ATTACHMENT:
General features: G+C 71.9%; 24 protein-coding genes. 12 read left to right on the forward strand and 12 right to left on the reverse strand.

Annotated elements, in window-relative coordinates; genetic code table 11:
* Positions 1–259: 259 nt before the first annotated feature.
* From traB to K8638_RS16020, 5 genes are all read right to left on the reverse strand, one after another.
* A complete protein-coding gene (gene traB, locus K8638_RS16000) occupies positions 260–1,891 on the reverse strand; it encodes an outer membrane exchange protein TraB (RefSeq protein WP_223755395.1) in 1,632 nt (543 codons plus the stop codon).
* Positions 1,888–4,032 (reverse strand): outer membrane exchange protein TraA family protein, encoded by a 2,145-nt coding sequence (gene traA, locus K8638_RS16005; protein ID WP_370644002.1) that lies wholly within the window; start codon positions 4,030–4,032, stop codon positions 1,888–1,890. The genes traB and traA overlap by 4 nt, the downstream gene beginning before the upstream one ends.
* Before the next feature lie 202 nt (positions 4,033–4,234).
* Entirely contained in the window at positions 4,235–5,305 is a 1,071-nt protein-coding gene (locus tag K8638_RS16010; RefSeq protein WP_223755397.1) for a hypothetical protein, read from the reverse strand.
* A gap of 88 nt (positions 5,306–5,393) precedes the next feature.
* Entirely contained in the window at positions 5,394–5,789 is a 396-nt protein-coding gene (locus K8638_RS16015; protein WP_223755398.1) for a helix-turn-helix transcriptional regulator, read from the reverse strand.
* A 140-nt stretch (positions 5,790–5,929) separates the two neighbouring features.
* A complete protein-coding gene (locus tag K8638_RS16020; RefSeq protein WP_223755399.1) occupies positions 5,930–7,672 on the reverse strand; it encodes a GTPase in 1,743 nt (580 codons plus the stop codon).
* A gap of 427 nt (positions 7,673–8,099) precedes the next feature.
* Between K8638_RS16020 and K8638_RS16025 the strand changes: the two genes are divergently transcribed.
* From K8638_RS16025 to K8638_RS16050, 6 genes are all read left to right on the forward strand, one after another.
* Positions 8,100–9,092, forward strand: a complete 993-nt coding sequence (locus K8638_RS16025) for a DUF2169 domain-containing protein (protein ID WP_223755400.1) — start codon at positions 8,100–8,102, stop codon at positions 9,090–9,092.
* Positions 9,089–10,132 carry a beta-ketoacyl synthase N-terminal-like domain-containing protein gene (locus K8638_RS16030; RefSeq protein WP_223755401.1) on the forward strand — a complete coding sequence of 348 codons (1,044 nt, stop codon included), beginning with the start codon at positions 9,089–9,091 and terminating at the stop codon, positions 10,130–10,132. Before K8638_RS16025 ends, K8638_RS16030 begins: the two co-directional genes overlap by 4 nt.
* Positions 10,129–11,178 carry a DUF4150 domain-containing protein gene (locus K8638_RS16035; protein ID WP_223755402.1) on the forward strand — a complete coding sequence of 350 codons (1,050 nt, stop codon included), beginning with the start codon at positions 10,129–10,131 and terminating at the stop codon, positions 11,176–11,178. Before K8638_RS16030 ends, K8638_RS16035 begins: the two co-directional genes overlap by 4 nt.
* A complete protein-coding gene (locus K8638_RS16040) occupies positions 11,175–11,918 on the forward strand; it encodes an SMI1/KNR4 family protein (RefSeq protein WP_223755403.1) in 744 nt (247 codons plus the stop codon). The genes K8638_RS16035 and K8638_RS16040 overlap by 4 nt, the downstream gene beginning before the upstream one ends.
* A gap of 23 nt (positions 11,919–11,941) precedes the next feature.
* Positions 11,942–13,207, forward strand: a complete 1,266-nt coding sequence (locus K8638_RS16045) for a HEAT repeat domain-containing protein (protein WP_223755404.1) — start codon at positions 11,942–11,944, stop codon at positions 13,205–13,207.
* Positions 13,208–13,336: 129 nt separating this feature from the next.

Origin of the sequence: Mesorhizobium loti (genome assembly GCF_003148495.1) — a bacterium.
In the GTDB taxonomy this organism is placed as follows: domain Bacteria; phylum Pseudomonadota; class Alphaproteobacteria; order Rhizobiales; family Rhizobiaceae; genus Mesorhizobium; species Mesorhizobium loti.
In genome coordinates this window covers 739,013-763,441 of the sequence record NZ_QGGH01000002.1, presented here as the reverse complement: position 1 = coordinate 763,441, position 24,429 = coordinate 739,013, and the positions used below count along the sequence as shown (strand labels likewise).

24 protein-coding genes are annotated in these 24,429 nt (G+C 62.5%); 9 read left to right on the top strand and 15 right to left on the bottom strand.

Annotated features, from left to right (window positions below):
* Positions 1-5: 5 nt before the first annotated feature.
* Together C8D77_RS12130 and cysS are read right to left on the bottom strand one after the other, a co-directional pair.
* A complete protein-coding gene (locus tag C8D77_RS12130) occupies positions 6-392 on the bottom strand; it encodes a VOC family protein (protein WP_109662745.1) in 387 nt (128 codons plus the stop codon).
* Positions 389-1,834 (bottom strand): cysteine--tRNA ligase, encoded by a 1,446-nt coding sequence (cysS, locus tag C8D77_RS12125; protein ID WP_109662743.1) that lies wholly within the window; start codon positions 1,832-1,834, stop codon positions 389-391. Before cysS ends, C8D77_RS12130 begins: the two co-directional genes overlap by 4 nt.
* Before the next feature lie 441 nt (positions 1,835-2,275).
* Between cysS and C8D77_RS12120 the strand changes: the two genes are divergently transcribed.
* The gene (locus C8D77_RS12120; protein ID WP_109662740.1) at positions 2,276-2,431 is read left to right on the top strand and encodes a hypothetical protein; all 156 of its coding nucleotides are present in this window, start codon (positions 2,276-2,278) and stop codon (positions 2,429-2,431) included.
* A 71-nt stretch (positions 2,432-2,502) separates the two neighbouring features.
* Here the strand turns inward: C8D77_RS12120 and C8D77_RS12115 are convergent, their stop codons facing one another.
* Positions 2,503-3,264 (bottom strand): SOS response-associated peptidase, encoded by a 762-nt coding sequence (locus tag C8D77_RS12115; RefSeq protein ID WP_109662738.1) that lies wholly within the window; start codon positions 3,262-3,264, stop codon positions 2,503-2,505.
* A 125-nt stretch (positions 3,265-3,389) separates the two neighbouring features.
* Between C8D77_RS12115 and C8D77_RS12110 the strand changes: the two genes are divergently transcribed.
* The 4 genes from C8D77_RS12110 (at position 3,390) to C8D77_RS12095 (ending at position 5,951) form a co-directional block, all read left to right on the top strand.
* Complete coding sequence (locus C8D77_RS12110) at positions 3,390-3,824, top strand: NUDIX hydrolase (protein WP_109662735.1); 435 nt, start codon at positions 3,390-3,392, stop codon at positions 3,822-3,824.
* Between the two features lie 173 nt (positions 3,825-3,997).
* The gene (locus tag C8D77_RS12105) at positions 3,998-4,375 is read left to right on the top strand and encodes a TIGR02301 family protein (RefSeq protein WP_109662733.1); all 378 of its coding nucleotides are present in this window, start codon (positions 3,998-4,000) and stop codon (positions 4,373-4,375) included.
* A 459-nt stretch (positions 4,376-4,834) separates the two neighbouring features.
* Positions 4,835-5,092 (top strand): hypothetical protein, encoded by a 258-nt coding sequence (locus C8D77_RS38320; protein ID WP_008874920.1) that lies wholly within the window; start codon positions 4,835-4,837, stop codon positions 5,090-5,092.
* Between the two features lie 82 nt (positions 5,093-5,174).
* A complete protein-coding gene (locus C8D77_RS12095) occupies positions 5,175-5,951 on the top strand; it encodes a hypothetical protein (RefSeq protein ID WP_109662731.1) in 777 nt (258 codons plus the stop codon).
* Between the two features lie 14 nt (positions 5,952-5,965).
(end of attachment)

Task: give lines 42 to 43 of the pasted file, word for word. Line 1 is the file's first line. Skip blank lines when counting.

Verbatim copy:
* Between the two features lie 173 nt (positions 3,825-3,997).
* The gene (locus tag C8D77_RS12105) at positions 3,998-4,375 is read left to right on the top strand and encodes a TIGR02301 family protein (RefSeq protein WP_109662733.1); all 378 of its coding nucleotides are present in this window, start codon (positions 3,998-4,000) and stop codon (positions 4,373-4,375) included.